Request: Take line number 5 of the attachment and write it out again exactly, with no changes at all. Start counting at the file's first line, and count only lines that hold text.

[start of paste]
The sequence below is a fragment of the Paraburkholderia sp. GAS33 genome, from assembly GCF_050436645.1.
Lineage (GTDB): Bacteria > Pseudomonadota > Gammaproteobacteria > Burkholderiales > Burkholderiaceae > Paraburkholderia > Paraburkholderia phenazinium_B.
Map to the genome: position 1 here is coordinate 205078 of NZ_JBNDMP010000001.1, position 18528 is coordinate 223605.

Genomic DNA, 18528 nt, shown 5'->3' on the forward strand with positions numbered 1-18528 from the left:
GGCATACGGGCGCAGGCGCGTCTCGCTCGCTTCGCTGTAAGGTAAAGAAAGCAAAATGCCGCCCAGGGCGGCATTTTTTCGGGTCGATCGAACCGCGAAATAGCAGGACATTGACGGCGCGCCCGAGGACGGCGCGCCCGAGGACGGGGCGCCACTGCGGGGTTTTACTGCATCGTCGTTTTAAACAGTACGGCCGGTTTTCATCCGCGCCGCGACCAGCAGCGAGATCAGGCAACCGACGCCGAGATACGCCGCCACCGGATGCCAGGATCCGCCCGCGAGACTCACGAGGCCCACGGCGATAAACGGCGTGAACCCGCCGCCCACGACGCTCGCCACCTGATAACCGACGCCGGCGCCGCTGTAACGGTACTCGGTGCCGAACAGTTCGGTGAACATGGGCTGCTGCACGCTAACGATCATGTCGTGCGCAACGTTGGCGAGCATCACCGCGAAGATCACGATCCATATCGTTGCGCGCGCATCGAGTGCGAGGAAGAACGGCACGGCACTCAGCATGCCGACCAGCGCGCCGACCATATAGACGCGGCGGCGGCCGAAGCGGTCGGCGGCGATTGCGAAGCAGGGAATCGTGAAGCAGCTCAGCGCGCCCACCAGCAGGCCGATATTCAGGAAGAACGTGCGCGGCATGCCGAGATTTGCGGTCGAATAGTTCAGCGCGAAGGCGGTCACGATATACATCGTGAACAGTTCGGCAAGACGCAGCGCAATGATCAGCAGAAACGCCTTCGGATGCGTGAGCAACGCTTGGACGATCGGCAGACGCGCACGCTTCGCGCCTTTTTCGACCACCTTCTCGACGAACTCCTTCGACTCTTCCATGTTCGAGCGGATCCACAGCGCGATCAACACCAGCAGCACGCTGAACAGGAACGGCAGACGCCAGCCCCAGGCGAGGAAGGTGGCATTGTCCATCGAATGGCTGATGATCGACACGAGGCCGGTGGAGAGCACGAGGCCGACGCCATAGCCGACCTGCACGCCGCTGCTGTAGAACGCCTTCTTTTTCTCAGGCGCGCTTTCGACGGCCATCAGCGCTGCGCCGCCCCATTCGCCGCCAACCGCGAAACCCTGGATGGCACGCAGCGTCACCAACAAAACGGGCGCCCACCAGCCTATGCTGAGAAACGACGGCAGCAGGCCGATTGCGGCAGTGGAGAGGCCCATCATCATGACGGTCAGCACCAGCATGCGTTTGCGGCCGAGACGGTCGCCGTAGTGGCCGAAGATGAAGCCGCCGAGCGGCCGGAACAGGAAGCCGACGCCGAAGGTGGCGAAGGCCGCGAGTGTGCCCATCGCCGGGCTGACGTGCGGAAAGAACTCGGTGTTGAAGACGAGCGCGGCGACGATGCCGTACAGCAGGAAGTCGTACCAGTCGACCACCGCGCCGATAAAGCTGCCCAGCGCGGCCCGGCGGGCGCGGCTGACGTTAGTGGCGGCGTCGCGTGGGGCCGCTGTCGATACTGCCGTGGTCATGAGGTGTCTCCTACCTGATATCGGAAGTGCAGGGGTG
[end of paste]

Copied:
GGCATACGGGCGCAGGCGCGTCTCGCTCGCTTCGCTGTAAGGTAAAGAAAGCAAAATGCCGCCCAGGGCGGCATTTTTTCGGGTCGATCGAACCGCGAAATAGCAGGACATTGACGGCGCGCCCGAGGACGGCGCGCCCGAGGACGGGGCGCCACTGCGGGGTTTTACTGCATCGTCGTTTTAAACAGTACGGCCGGTTTTCATCCGCGCCGCGACCAGCAGCGAGATCAGGCAACCGACGCCGAGATACGCCGCCACCGGATGCCAGGATCCGCCCGCGAGACTCACGAGGCCCACGGCGATAAACGGCGTGAACCCGCCGCCCACGACGCTCGCCACCTGATAACCGACGCCGGCGCCGCTGTAACGGTACTCGGTGCCGAACAGTTCGGTGAACATGGGCTGCTGCACGCTAACGATCATGTCGTGCGCAACGTTGGCGAGCATCACCGCGAAGATCACGATCCATATCGTTGCGCGCGCATCGAGTGCGAGGAAGAACGGCACGGCACTCAGCATGCCGACCAGCGCGCCGACCATATAGACGCGGCGGCGGCCGAAGCGGTCGGCGGCGATTGCGAAGCAGGGAATCGTGAAGCAGCTCAGCGCGCCCACCAGCAGGCCGATATTCAGGAAGAACGTGCGCGGCATGCCGAGATTTGCGGTCGAATAGTTCAGCGCGAAGGCGGTCACGATATACATCGTGAACAGTTCGGCAAGACGCAGCGCAATGATCAGCAGAAACGCCTTCGGATGCGTGAGCAACGCTTGGACGATCGGCAGACGCGCACGCTTCGCGCCTTTTTCGACCACCTTCTCGACGAACTCCTTCGACTCTTCCATGTTCGAGCGGATCCACAGCGCGATCAACACCAGCAGCACGCTGAACAGGAACGGCAGACGCCAGCCCCAGGCGAGGAAGGTGGCATTGTCCATCGAATGGCTGATGATCGACACGAGGCCGGTGGAGAGCACGAGGCCGACGCCATAGCCGACCTGCACGCCGCTGCTGTAGAACGCCTTCTTTTTCTCAGGCGCGCTTTCGACGGCCATCAGCGCTGCGCCGCCCCATTCGCCGCCAACCGCGAAACCCTGGATGGCACGCAGCGTCACCAACAAAACGGGCGCCCACCAGCCTATGCTGAGAAACGACGGCAGCAGGCCGATTGCGGCAGTGGAGAGGCCCATCATCATGACGGTCAGCACCAGCATGCGTTTGCGGCCGAGACGGTCGCCGTAGTGGCCGAAGATGAAGCCGCCGAGCGGCCGGAACAGGAAGCCGACGCCGAAGGTGGCGAAGGCCGCGAGTGTGCCCATCGCCGGGCTGACGTGCGGAAAGAACTCGGTGTTGAAGACGAGCGCGGCGACGATGCCGTACAGCAGGAAGTCGTACCAGTCGACCACCGCGCCGATAAAGCTGCCCAGCGCGGCCCGGCGGGCGCGGCTGACGTTAGTGGCGGCGTCGCGTGGGGCCGCTGTCGATACTGCCGTGGTCATGAGGTGTCTCCTACCTGATATCGGAAGTGCAGGGGTG